One other question, are you only focusing on the coast or do you plan to hit the mountain destinations (Yosemite, Sequoia, etc) as part of your trip. I don't have a lot of specific details about good places to camp, but I can tell you that when I lived there, I did plenty of camping all over the state and I rarely if ever made reservations. Having said that, the most popular sites at State and National Parks (like within yosemite, or julia pfeiffer burns state park at big sur) will fill up quickly. It looks like California uses Reserve America so I'd start by browsing around there to see what is still available on your travel dates.

  3. #3


    Thanks! I found two places that rent them, one in LA and one in San Francisco. They are between $850 and $950 a week, so I guess that's kind of expensive, but still less than combined hotel and car rental.

    We know it will be crowded and plan to have a night or two in a hotel in the middle to stretch out a bit. We also don't plan on spending much time in the van aside from driving and actual sleeping time. Plus two of the kids will share one bed and the third is a toddler who will be easy to fit in somewhere else. But maybe we're being optimistic!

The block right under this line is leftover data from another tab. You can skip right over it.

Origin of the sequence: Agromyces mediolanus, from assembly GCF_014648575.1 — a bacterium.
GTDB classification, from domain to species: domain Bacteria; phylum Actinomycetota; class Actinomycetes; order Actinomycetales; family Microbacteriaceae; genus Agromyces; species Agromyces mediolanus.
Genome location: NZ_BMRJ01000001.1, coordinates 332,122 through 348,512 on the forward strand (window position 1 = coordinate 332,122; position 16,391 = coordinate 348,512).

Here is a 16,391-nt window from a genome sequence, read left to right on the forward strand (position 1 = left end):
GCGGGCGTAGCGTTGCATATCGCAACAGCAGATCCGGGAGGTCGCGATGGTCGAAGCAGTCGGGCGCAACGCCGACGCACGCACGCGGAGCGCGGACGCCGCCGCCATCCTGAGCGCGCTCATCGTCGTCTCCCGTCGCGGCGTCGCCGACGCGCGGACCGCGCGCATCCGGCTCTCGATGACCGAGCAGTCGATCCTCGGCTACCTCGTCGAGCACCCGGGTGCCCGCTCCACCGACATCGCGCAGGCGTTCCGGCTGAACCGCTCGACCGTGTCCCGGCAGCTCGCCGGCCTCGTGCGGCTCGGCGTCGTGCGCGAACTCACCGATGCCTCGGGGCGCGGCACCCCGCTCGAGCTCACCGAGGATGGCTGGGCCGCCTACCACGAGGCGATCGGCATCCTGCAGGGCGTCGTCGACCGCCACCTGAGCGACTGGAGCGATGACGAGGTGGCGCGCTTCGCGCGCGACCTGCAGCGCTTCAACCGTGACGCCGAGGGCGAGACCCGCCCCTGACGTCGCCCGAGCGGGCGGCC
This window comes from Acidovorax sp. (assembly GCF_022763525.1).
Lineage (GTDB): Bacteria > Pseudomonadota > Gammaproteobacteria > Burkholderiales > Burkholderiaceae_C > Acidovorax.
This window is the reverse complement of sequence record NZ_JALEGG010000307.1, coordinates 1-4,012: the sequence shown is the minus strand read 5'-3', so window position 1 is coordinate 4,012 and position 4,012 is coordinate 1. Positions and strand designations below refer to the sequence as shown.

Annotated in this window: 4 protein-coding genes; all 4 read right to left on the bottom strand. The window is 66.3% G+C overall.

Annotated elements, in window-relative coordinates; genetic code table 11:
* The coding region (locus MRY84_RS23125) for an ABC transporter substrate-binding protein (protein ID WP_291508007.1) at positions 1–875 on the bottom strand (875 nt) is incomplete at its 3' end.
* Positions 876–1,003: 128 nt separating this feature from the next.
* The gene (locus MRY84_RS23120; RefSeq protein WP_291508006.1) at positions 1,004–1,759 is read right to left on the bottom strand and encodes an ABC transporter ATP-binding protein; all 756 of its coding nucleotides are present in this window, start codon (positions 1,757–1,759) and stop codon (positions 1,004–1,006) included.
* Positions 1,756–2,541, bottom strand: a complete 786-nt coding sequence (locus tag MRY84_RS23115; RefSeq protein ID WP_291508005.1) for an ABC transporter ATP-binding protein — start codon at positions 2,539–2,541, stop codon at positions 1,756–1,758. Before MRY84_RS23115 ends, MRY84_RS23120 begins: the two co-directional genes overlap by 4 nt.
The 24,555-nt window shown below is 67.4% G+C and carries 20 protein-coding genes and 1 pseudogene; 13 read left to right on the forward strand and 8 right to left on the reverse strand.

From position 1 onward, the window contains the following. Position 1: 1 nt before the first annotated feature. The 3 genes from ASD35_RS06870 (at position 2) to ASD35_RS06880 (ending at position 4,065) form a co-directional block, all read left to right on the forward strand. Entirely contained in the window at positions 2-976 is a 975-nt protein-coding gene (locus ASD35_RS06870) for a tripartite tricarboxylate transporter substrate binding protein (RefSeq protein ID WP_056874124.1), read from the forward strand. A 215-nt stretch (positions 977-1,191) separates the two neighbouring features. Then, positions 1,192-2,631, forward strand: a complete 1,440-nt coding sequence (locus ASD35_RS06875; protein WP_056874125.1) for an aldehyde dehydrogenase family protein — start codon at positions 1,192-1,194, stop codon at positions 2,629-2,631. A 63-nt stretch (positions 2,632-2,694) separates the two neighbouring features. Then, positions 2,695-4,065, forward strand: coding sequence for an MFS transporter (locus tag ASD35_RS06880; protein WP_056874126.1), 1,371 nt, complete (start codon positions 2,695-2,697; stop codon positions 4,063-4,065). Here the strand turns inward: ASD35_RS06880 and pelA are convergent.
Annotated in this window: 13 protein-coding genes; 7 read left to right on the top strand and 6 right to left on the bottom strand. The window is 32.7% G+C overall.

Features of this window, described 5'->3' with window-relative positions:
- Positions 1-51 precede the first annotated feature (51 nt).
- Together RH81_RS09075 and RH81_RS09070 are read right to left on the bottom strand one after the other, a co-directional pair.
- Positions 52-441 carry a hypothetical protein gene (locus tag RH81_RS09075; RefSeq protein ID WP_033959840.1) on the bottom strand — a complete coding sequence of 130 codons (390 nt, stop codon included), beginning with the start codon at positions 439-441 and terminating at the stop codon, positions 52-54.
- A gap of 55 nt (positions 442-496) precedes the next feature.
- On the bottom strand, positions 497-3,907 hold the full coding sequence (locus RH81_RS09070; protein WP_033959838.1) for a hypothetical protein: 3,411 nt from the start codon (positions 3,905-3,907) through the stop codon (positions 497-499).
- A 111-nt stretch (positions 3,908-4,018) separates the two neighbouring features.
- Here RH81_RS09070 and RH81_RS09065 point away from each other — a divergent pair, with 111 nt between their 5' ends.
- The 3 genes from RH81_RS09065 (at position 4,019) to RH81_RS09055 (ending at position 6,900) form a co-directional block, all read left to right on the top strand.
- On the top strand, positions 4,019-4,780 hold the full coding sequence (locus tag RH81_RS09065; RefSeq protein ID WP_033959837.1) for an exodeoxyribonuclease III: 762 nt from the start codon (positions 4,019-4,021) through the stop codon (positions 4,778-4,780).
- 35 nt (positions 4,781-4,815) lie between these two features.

We seriously considered Yosemite, we just don't know if the detour east will rush us too much. What do you think? We definitely want to make it up to Napa Valley because we're considering moving there within the next few years and we want to get a good feel of the communities there.

    Do you know what "site type" I should reserve for camping? I couldn't find an explanation of the different types. Just "standard"?...

  4. #4
    Join Date
    Oct 2008
    Joplin MO


    I would seriously recommend that you rent a real RV instead. It's going to take you about 2 days to discover that a VW bus is too cramped for a family of 5, even with small kids and a toddler.

    You can't count on finding ANY free campsites these days. The closest you are going to get will be parking overnight in a truckstop, with permission.

  5. #5
    Join Date
    May 2003
    Green County, Wisconsin